August 15th 2009

Separation For Purpose

10 of 12 studies taken from Acts 7 to Acts 14

“In the church at Antioch…the Holy Spirit said, Set apart for me Barnabas and Saul for the work to which I have called them. So after they had fasted and prayed, they placed their hands on them and sent them off”.
Acts 13:1-3 (NIV UK)

In the above passage Barnabas and Saul are separated for the work of taking the gospel to the non-Jews. To symbolize this separation the ceremony of the laying on of hands took place.

This setting apart for a specific role in the church was not so that they could be filled with the Spirit. Barnabas was already “full of the Holy Spirit” (Acts 11:24), as was Saul (9:17).In other instances, such as when Stephen and various disciples were selected to organize distribution of provisions and funds, those involved were chosen because they had already demonstrated through their example that they too were “full of the Holy Spirit” (6:6).

This was the second time in Acts that Saul had received the laying on of hands. The first was when his sight was restored and he was baptized by Ananias. Following the pattern of the New Testament church Saul, like other believers, received the Spirit “by the hearing of faith” in the redeeming sacrifice of Christ (Galatians 3:2), witnessed to symbolically through baptism (Romans 6:3-4), and, by the laying on of hands, he was set apart for the purpose of holiness.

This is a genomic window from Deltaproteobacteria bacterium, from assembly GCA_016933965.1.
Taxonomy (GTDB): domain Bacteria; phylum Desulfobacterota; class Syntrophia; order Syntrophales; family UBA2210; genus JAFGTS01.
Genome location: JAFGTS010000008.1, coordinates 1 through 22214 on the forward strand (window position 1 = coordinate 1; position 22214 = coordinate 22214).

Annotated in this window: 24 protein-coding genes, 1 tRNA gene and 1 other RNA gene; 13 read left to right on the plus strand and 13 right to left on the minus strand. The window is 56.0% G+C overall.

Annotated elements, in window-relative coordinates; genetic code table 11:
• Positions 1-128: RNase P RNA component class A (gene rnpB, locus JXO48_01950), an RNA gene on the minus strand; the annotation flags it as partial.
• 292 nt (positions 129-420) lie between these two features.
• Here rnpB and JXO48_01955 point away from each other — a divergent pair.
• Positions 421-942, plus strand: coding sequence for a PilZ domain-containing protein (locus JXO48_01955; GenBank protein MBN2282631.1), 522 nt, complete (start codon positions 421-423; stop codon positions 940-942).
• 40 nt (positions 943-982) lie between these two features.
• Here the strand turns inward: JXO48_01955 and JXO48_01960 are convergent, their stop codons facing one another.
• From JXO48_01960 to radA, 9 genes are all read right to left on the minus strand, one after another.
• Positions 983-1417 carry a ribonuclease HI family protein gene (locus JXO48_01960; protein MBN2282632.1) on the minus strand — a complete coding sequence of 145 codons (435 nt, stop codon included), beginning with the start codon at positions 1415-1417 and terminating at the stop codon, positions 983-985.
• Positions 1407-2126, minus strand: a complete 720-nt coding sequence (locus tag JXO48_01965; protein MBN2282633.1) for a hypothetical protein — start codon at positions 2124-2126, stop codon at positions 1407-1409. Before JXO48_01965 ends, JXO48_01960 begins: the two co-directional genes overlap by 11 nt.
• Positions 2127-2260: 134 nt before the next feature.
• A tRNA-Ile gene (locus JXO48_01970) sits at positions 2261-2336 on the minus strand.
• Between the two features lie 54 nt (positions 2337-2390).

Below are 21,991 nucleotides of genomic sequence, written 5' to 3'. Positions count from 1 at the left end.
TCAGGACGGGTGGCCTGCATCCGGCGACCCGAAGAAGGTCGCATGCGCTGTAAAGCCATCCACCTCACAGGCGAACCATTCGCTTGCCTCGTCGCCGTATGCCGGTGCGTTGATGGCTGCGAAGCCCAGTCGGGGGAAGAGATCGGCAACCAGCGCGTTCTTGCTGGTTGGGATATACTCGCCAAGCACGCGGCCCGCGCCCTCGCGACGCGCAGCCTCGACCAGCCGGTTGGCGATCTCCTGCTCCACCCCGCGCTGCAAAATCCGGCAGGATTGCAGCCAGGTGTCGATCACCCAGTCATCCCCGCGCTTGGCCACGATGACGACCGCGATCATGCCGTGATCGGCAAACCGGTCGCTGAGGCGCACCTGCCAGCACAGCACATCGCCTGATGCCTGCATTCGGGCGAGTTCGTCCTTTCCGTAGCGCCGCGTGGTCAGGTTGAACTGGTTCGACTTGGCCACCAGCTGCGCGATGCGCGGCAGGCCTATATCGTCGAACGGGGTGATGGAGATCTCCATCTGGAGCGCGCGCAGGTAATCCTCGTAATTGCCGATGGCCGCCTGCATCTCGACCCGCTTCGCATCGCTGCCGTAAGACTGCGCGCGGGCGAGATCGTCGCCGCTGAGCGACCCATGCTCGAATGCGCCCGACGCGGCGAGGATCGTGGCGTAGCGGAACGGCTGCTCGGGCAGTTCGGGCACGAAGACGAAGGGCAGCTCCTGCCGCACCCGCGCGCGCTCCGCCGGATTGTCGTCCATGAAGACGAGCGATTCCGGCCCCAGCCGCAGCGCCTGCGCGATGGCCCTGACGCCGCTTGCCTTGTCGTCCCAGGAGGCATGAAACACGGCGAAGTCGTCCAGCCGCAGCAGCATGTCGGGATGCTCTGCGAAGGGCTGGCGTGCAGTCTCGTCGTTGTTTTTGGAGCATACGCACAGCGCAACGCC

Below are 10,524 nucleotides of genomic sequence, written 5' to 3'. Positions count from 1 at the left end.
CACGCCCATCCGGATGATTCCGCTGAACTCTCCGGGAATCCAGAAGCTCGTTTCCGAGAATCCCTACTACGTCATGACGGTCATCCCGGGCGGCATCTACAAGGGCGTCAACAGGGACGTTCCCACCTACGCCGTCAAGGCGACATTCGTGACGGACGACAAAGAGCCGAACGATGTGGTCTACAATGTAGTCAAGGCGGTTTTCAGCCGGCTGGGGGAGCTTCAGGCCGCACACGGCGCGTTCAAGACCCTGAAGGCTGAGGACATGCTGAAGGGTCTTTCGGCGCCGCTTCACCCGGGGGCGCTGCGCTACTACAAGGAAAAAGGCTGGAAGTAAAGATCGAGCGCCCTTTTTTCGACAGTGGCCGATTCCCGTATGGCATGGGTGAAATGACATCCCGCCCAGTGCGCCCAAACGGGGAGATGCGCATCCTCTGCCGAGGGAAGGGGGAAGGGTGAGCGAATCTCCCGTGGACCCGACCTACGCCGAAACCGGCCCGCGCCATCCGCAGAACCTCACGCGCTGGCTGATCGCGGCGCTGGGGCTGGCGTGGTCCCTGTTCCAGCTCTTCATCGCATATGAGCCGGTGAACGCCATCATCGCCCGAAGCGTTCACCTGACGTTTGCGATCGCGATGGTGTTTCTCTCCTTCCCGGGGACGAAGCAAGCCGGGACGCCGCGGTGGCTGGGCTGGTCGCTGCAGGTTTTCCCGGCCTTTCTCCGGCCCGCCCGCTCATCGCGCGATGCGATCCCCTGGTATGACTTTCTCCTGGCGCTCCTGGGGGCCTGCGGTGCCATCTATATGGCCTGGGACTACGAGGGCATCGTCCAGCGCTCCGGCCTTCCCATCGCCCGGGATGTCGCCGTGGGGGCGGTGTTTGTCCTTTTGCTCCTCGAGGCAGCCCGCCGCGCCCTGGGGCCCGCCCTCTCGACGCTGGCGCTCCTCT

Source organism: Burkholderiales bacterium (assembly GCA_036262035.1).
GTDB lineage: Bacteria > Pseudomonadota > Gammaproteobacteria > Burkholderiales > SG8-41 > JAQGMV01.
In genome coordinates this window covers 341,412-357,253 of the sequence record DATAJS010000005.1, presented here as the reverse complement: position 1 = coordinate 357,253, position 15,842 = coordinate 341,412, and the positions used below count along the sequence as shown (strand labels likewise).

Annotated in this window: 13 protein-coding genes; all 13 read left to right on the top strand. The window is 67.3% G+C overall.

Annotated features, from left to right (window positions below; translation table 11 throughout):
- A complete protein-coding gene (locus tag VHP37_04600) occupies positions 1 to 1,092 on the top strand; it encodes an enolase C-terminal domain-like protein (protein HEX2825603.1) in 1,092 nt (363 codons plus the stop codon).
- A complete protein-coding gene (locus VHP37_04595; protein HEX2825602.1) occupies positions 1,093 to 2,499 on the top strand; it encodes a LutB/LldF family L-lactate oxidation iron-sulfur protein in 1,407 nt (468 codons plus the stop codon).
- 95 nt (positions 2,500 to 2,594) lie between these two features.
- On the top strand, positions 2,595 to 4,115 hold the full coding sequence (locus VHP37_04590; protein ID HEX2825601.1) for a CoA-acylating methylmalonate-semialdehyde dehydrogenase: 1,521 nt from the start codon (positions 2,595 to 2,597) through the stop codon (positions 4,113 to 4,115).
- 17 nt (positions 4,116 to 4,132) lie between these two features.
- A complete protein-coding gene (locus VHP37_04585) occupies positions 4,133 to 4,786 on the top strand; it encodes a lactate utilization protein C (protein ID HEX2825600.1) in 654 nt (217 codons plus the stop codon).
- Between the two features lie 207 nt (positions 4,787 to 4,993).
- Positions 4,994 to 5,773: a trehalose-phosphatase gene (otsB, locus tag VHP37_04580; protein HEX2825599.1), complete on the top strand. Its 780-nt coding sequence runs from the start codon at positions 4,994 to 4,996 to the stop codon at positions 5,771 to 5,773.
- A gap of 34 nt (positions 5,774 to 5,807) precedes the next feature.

If elders of the church conducted the laying on of hands when you were assigned a role in the church, you should not “neglect the gift” of service to the church that has been given to you (1 Timothy 4:14).

Whether or not we have been ordained or commissioned to a specific church responsibility, we have all been set aside for holiness. Paul (Saul) reminds Timothy, who had been brought up in the faith by both his mother and grandmother, to “stir up the gift” that was in him through the laying on of Paul’s hands, presumably administered at Timothy’s baptism. Even if some did not receive the ceremonial laying on of hands at baptism, Christians have still been set apart for holiness.

“Be separate”, says the Lord. We are called to a holy purpose, which is a special fellowship in the work of Christ. “I will be a Father to you, and you shall be my sons and daughters, says the LORD almighty” (2 Corinthians 6:17-18).

Father, Lord almighty, thank you that through your Holy Spirit you have separated me for the holy purpose of becoming one of your children.

Study by James Henderson 

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